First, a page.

Foreign exchange turnover versus international trade and financial flows

BIS Quarterly Review  | 
13 December 2010

(Extract from page 30 of BIS Quarterly Review, December 2010)

The FX market is the largest financial market in the world, but how does turnover in this market compare with real activity? This box compares turnover in the seven countries that have the most active FX markets with the level of GDP and the volume of trade. It also benchmarks FX activity to trading volumes on major stock exchanges. The seven countries with the most active FX markets are (in decreasing order): the United Kingdom, the United States, Japan, Singapore, Switzerland, Hong Kong SAR and Australia.

The motives for trading a currency may be divided into transactions linked to cross-border trade in goods and services, and transactions related to cross-border financial flows. The left-hand panel of Graph A shows the ratio of global FX turnover for a country, compared to the country's GDP.1 FX turnover is several times larger than the total output of the economy. The FX turnover/GDP ratio is smallest for the largest economies, the United States and Japan. In these two countries, FX turnover is more than 14 times GDP. In most cases, FX turnover has grown faster than GDP, as indicated by the upward-sloping lines.

Graph A also looks at the FX trading activity of different customer types. The centre panel compares FX turnover by other financial institutions with activity on a country's stock exchanges. "Other financial institutions" is a broad category that includes asset managers and institutional investors, who are most likely to be active in cross-border financial markets. (While it would be more appropriate to compare FX turnover with trading volumes in bond markets, where FX hedging activity is more prevalent, data on bond turnover are not available.) FX market turnover is many times larger than equity trading volumes. Again, the ratio of FX turnover to equity turnover is smallest for the United States and Japan, but still sizeable. The growth in FX turnover since 2007 is much stronger than that of equity trading for several countries, as seen in the sharp increase in the slopes.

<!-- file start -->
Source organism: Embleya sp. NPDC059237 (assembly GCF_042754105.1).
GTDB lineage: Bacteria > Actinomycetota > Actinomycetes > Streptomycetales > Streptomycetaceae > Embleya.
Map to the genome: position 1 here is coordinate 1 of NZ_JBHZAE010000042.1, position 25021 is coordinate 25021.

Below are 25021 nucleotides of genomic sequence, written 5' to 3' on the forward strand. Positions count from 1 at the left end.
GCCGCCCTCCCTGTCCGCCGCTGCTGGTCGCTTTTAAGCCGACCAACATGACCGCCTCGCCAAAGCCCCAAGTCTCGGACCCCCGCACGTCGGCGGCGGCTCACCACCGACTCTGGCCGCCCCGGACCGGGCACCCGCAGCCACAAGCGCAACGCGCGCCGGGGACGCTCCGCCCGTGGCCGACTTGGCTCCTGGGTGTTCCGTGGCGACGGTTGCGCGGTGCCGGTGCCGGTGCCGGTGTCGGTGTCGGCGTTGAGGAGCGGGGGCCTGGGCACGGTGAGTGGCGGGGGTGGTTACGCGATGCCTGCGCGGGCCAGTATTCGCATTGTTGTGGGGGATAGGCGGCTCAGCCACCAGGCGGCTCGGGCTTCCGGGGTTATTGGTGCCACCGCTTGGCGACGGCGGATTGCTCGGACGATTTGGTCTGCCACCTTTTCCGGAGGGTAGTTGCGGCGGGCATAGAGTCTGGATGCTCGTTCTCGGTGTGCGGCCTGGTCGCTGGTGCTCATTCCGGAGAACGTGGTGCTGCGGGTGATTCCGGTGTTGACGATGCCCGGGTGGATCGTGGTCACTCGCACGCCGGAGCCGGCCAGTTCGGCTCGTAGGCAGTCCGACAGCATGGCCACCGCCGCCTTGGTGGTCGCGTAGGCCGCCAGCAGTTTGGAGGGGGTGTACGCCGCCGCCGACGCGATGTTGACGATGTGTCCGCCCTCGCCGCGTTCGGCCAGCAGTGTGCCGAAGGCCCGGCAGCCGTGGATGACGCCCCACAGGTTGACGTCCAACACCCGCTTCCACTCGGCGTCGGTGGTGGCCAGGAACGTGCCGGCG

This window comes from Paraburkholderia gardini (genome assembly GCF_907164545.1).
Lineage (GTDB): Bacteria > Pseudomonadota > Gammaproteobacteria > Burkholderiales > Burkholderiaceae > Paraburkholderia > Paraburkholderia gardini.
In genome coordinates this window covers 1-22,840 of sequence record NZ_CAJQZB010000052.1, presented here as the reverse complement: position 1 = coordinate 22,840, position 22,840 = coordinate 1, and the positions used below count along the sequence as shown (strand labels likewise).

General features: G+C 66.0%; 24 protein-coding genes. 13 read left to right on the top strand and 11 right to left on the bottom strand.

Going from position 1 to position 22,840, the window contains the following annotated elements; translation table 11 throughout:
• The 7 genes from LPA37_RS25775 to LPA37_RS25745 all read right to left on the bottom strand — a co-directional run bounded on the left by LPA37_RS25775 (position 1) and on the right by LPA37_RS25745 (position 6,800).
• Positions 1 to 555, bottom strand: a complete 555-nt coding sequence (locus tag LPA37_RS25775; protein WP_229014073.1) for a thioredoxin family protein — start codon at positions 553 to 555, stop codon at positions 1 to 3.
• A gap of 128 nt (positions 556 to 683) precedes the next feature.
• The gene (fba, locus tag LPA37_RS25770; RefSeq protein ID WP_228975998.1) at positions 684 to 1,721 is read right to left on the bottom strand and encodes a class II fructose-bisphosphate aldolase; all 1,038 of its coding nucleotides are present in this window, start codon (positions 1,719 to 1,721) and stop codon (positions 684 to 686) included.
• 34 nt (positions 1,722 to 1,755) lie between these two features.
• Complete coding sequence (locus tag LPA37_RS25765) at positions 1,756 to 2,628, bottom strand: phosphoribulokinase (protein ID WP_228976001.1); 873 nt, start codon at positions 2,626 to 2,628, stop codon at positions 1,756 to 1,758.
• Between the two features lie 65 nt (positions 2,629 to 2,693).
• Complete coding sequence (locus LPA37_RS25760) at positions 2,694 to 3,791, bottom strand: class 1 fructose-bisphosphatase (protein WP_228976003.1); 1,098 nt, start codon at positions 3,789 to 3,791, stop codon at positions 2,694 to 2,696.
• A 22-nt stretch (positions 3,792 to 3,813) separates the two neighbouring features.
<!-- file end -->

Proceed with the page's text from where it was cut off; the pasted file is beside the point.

Finally, the right-hand panel of Graph A shows the ratio of FX activity by non-financial customers to gross trade flows. Gross trade flows are defined as the sum of imports and exports of goods and services. FX turnover is much higher than underlying trade flows, although the ratios are an order of magnitude smaller than in the other two panels. A closer look at growth since 2007 shows the decrease in activity by non-financial customers is matched by a drop in trade volumes, at least for the United States and the United Kingdom.

Overall, looking at developments since 1992, it is clear that FX turnover has increased more than underlying economic activity, whether measured by GDP, equity turnover or gross trade flows.


1 All comparisons are based on monthly figures, where daily average FX turnover is multiplied by 20 trading days, and measures of economic activity are yearly figures divided by 12.